Insomnia: What It Is, Symptoms, Causes and Treatments - Dr. Axe

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Insomnia: Why You Can’t Sleep + 10 Remedies


Insomnia and why I can't sleep

One of the most common things I hear from my readers is, “Dr. Axe, I can’t sleep.” If you’re one of those people who has trouble falling asleep or wakes up frequently during the night, you struggle with insomnia. Please know that this problem is very common.

It’s believed that up to 30 percent to 50 percent of the general population is affected by acute (short-term) insomnia at any given time, and up to 10 percent have chronic insomnia that lasts more than several months.

What is insomnia exactly? Having insomnia is another way of saying that you can’t fall or stay asleep.

Insomnia affects women more often than men and is more likely to affect older adults, those of lower socioeconomic (income) status, chronic alcoholics and people with mental health conditions, like depression.

Sleep is one of the most important things you can do to keep your body healthy. In fact, a lapse in adequate sleep time — at least seven hours a night — can lead to a decreased attention span, depressed feelings and difficulty processing ideas. Sleep problems can also be linked to increased weight gain and an increase in your chances of getting sick.

Below, learn tips — including some natural sleep aids and home remedies — to help you fall asleep faster and stay asleep throughout the night.

What Is Insomnia?

The definition of insomnia is habitual sleeplessness or the inability to sleep. Everybody struggles to get a good night’s sleep now and then, but insomnia is different because it’s an ongoing problem that causes sleep disruption despite someone having the chance to get good sleep. (For example, you can’t stay asleep even though you lay in bed for many hours at night.)

Not only does having insomnia cause sleep deprivation and typically day time fatigue, but, according to the Sleep Foundation, insomnia can also cause a number of other physical and mental problems. People dealing with insomnia commonly report feeling moody, dissatisfied with how much energy they have and frustrated that they can’t seem to concentrate or perform at work or in school.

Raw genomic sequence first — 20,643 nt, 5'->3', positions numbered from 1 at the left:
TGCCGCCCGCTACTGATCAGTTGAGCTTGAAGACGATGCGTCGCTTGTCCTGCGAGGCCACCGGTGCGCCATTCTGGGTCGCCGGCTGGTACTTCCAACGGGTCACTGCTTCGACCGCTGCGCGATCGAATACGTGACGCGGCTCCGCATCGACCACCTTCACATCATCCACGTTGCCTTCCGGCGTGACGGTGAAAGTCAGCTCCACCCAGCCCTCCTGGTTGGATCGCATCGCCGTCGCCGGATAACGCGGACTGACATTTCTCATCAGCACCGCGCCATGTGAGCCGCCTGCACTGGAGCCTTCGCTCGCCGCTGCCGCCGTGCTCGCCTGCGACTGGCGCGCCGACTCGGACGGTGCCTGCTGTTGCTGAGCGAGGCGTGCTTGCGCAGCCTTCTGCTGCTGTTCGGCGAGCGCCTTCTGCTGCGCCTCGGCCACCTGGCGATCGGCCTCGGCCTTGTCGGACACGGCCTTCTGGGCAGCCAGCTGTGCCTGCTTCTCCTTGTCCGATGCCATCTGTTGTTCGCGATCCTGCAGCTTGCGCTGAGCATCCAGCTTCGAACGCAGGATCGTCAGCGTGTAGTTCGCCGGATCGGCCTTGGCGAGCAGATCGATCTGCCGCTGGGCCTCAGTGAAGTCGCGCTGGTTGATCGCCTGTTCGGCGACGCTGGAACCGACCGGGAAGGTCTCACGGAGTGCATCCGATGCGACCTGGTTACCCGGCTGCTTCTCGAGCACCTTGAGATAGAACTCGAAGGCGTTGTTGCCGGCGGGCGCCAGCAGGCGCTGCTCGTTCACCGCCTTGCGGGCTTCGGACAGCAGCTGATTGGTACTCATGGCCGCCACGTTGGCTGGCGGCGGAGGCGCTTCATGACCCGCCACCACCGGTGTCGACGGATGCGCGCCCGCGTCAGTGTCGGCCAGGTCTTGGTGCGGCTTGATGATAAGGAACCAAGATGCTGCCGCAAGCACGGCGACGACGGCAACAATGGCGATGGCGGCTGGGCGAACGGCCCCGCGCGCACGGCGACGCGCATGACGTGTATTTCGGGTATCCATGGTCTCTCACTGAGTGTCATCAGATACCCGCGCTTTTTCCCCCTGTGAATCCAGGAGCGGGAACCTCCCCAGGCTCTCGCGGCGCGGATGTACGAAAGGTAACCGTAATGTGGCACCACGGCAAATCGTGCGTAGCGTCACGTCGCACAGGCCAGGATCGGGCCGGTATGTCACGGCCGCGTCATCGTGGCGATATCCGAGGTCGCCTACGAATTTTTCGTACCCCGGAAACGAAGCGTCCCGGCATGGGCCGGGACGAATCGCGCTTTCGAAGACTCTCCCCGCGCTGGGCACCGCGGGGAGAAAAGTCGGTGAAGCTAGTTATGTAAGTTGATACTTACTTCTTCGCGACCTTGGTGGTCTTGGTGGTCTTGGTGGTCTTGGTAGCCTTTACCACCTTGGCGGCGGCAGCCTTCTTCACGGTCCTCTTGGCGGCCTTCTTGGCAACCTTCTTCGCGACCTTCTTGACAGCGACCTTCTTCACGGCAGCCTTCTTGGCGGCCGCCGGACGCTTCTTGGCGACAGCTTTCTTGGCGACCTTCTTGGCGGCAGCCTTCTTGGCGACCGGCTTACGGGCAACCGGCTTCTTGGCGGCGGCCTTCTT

Did you know that there are different types of insomnia that are characterized by their symptoms and causes?

1. Acute insomnia

Acute insomnia is brief and normally happens in response to a stressful event or major life change. This type lasts less than three weeks and may cause restless sleep several times per week.

It is typically triggered by something that makes you feel worried, upset or nervous, such as a big presentation at work, exam, health problem or relationship change. Usually, acute insomnia resolves once the stressful event has passed or at least after you’ve accepted it more.

2. Chronic insomnia

This lasts at least three to four weeks and occurs at least three times per week. There are many different reasons why someone might struggle with ongoing, chronic insomnia.

To help reverse chronic insomnia, it usually requires making lifestyle changes, addressing underlying causes of stress and sometimes working with a medical professional (such as a therapist or doctor) to come up with a treatment plan.

3. Comorbid insomnia

Comorbid insomnia is when sleeping difficulty occurs with another health condition that’s associated with changes in sleep. Some medical conditions, like depression, can cause insomnia, and pain or muscle conditions, like back pain or restless leg syndrome, can make it hard to fall and stay asleep.

A similar insomnia category is what’s called psychophysiological insomnia, which is when insomnia symptoms are caused by cognitive, behavioral and psychological factors.

4. Sleep onset or initial insomnia